WIPO Arbitration and Mediation Center
ADMINISTRATIVE PANEL DECISION
Charabot SA v. Name Redacted
Case No. D2018-0339
1. The Parties
The Complainant is Charabot SA of Grasse, France, represented by Novagraaf France, France.
The Respondent’s name has been redacted for reasons explained below1.
2. The Domain Name and Registrar
The disputed domain name <charabot-france.com> is registered with GoDaddy.com, LLC (the “Registrar”).
3. Procedural History
The Complaint was filed with the WIPO Arbitration and Mediation Center (the “Center”) on February 15, 2018. On February 15, 2018, the Center transmitted by email to the Registrar a request for registrar verification in connection with the disputed domain name. On February 20, 2018, the Registrar transmitted by email to the Center its verification response disclosing registrant and contact information for the disputed domain name which differed from the named Respondent and contact information in the Complaint. The Center sent an email communication to the Complainant on February 22, 2018 providing the registrant and contact information disclosed by the Registrar, and inviting the Complainant to submit an amendment to the Complaint. The Complainant transmitted by email on February 22, 2018 its choice not to amend the Complaint.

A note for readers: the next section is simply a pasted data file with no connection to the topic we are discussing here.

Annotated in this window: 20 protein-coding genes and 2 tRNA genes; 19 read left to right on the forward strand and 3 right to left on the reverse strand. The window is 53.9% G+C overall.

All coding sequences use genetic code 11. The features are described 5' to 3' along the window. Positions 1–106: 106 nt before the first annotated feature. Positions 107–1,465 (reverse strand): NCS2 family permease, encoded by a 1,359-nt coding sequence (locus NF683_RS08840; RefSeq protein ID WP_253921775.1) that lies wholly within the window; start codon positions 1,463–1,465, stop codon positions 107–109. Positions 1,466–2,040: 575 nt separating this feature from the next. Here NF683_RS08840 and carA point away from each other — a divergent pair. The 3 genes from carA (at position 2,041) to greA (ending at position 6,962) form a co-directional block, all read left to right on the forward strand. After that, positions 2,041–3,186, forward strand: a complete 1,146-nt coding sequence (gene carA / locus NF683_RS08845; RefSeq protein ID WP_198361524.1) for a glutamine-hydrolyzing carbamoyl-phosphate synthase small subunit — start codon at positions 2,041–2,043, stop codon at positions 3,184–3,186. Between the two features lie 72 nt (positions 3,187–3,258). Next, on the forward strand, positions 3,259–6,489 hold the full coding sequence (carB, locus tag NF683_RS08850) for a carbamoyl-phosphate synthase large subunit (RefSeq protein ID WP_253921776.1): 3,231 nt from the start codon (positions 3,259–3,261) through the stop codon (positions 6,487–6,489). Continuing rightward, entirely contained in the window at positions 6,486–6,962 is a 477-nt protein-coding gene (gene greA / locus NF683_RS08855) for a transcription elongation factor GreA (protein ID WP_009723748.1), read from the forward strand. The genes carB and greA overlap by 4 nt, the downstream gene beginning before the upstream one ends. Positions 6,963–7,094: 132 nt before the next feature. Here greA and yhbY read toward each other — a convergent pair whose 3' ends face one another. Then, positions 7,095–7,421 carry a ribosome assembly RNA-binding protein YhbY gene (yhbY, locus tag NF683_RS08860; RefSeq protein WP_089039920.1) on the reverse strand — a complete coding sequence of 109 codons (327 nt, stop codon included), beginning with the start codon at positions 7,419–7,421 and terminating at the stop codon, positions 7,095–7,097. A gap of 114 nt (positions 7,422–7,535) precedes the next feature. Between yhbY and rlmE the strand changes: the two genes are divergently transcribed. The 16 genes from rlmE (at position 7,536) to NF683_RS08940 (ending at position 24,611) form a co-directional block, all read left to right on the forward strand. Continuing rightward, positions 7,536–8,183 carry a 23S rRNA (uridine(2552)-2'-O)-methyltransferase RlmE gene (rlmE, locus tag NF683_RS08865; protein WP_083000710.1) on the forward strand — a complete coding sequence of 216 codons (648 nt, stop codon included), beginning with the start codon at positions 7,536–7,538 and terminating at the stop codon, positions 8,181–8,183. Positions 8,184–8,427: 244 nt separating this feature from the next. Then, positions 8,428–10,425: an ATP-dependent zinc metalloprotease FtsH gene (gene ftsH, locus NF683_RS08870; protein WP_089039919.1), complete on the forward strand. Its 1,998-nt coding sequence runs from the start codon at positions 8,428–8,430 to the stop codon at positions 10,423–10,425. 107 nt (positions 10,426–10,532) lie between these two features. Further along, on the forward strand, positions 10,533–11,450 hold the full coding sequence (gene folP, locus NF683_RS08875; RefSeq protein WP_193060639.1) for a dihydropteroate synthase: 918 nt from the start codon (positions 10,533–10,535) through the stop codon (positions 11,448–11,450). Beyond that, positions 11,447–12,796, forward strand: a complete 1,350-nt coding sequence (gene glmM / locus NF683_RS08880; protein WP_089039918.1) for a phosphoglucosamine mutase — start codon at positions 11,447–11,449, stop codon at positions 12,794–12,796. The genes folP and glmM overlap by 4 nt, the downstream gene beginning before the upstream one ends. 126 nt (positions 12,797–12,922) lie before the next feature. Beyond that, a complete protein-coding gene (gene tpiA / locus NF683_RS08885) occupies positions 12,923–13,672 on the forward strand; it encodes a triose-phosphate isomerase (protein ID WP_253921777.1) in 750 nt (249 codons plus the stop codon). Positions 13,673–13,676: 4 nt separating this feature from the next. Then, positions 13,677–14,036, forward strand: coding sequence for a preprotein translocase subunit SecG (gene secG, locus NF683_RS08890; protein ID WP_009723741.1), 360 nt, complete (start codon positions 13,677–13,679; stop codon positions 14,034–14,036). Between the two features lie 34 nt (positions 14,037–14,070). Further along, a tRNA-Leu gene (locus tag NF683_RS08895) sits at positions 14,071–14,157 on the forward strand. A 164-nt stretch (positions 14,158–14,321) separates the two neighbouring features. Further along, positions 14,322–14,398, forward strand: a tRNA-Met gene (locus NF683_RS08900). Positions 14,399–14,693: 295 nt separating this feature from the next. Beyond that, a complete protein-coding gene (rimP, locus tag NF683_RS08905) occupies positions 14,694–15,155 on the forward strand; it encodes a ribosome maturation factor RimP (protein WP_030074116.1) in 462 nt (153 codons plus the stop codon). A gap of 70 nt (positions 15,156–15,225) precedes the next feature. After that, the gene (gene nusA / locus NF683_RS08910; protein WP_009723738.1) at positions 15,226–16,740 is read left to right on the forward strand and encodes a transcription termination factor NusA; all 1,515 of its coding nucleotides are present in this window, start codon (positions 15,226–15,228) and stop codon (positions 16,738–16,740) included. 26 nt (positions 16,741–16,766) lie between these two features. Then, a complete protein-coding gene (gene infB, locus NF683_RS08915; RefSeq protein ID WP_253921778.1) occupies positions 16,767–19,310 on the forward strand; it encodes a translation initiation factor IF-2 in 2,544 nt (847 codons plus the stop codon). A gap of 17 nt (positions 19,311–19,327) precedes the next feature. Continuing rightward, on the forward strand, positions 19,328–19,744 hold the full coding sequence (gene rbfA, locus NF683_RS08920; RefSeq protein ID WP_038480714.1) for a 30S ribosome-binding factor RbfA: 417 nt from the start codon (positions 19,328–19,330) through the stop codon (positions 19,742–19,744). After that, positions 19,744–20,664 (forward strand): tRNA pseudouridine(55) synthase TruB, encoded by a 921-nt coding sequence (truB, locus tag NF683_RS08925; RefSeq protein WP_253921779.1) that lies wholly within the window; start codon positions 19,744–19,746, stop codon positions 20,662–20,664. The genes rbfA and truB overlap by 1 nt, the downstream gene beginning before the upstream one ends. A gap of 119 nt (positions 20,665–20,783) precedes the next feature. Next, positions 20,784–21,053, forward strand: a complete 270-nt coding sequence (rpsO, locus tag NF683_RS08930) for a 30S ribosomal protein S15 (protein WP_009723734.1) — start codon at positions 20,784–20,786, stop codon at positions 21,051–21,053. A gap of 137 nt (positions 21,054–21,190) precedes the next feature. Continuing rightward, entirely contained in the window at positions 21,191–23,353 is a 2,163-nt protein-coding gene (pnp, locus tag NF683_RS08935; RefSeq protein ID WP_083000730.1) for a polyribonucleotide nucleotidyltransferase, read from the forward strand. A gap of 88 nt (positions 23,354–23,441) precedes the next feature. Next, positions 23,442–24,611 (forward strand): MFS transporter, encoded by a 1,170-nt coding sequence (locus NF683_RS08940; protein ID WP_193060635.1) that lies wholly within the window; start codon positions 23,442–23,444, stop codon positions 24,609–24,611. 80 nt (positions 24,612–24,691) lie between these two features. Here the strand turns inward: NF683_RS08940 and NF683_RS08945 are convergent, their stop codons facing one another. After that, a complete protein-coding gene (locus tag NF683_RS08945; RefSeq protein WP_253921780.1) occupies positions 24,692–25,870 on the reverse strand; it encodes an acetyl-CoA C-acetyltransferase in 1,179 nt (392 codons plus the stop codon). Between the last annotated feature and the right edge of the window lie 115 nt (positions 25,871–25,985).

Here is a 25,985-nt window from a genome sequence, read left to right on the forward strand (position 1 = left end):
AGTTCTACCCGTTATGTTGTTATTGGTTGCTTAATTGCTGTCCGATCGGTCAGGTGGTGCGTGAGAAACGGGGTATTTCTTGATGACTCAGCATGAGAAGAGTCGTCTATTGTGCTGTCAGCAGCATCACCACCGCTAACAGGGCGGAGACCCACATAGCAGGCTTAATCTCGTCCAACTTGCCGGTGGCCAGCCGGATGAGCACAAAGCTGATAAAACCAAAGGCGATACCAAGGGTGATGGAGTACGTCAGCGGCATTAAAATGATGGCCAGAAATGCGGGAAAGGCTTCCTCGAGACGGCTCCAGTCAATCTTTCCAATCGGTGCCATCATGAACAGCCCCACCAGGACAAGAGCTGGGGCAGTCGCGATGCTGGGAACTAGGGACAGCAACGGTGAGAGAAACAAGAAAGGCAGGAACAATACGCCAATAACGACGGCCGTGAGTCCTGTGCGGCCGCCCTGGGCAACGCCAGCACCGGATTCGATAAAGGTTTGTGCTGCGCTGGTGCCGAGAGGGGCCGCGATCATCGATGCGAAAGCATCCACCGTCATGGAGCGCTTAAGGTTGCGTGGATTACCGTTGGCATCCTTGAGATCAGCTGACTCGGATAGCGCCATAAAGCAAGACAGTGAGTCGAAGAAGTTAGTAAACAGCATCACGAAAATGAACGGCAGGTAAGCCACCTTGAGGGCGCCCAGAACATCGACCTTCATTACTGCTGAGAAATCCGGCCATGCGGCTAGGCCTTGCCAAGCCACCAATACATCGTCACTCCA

In response to a notification by the Center that the Complaint was administratively deficient, the Complainant filed an amendment to the Complaint on February 22, 2018.
The Center verified that the Complaint together with the amendment to the Complaint satisfied the formal requirements of the Uniform Domain Name Dispute Resolution Policy (the “Policy” or “UDRP”), the Rules for Uniform Domain Name Dispute Resolution Policy (the “Rules”), and the WIPO Supplemental Rules for Uniform Domain Name Dispute Resolution Policy (the “Supplemental Rules”).